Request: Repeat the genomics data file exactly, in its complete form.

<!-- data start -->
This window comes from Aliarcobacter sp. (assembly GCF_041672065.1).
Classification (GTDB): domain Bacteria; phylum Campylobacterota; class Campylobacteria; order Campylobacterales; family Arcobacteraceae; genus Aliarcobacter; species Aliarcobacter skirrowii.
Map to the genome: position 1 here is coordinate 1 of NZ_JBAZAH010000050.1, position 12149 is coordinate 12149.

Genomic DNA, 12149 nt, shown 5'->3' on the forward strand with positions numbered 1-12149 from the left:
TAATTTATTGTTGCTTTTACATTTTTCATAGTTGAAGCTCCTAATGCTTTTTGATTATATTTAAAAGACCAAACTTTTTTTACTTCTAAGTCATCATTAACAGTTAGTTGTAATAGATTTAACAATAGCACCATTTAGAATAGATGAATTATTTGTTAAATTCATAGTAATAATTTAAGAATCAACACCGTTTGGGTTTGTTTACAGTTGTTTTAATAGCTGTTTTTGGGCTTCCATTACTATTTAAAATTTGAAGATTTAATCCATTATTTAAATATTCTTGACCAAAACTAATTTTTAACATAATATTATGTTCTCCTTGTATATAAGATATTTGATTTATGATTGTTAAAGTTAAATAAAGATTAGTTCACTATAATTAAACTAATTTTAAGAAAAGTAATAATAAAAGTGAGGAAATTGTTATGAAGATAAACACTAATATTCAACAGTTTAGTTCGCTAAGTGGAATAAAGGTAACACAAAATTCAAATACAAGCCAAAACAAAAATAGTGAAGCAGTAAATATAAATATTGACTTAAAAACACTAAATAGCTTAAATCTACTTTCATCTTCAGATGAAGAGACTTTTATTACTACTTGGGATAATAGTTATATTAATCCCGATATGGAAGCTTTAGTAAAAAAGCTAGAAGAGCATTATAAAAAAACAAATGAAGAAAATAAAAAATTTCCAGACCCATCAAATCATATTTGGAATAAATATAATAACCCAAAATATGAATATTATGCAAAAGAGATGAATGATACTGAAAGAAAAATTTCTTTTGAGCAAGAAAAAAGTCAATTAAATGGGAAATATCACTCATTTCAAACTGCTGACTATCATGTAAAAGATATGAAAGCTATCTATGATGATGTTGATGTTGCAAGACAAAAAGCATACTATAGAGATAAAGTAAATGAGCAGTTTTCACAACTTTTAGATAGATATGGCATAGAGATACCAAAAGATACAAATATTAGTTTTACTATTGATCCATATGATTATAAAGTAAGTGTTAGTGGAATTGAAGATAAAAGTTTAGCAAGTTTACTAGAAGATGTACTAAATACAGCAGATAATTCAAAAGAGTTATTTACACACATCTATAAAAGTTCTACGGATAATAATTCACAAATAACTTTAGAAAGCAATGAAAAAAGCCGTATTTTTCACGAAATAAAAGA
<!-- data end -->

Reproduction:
This window comes from Aliarcobacter sp. (assembly GCF_041672065.1).
Classification (GTDB): domain Bacteria; phylum Campylobacterota; class Campylobacteria; order Campylobacterales; family Arcobacteraceae; genus Aliarcobacter; species Aliarcobacter skirrowii.
Map to the genome: position 1 here is coordinate 1 of NZ_JBAZAH010000050.1, position 12149 is coordinate 12149.

Genomic DNA, 12149 nt, shown 5'->3' on the forward strand with positions numbered 1-12149 from the left:
TAATTTATTGTTGCTTTTACATTTTTCATAGTTGAAGCTCCTAATGCTTTTTGATTATATTTAAAAGACCAAACTTTTTTTACTTCTAAGTCATCATTAACAGTTAGTTGTAATAGATTTAACAATAGCACCATTTAGAATAGATGAATTATTTGTTAAATTCATAGTAATAATTTAAGAATCAACACCGTTTGGGTTTGTTTACAGTTGTTTTAATAGCTGTTTTTGGGCTTCCATTACTATTTAAAATTTGAAGATTTAATCCATTATTTAAATATTCTTGACCAAAACTAATTTTTAACATAATATTATGTTCTCCTTGTATATAAGATATTTGATTTATGATTGTTAAAGTTAAATAAAGATTAGTTCACTATAATTAAACTAATTTTAAGAAAAGTAATAATAAAAGTGAGGAAATTGTTATGAAGATAAACACTAATATTCAACAGTTTAGTTCGCTAAGTGGAATAAAGGTAACACAAAATTCAAATACAAGCCAAAACAAAAATAGTGAAGCAGTAAATATAAATATTGACTTAAAAACACTAAATAGCTTAAATCTACTTTCATCTTCAGATGAAGAGACTTTTATTACTACTTGGGATAATAGTTATATTAATCCCGATATGGAAGCTTTAGTAAAAAAGCTAGAAGAGCATTATAAAAAAACAAATGAAGAAAATAAAAAATTTCCAGACCCATCAAATCATATTTGGAATAAATATAATAACCCAAAATATGAATATTATGCAAAAGAGATGAATGATACTGAAAGAAAAATTTCTTTTGAGCAAGAAAAAAGTCAATTAAATGGGAAATATCACTCATTTCAAACTGCTGACTATCATGTAAAAGATATGAAAGCTATCTATGATGATGTTGATGTTGCAAGACAAAAAGCATACTATAGAGATAAAGTAAATGAGCAGTTTTCACAACTTTTAGATAGATATGGCATAGAGATACCAAAAGATACAAATATTAGTTTTACTATTGATCCATATGATTATAAAGTAAGTGTTAGTGGAATTGAAGATAAAAGTTTAGCAAGTTTACTAGAAGATGTACTAAATACAGCAGATAATTCAAAAGAGTTATTTACACACATCTATAAAAGTTCTACGGATAATAATTCACAAATAACTTTAGAAAGCAATGAAAAAAGCCGTATTTTTCACGAAATAAAAGA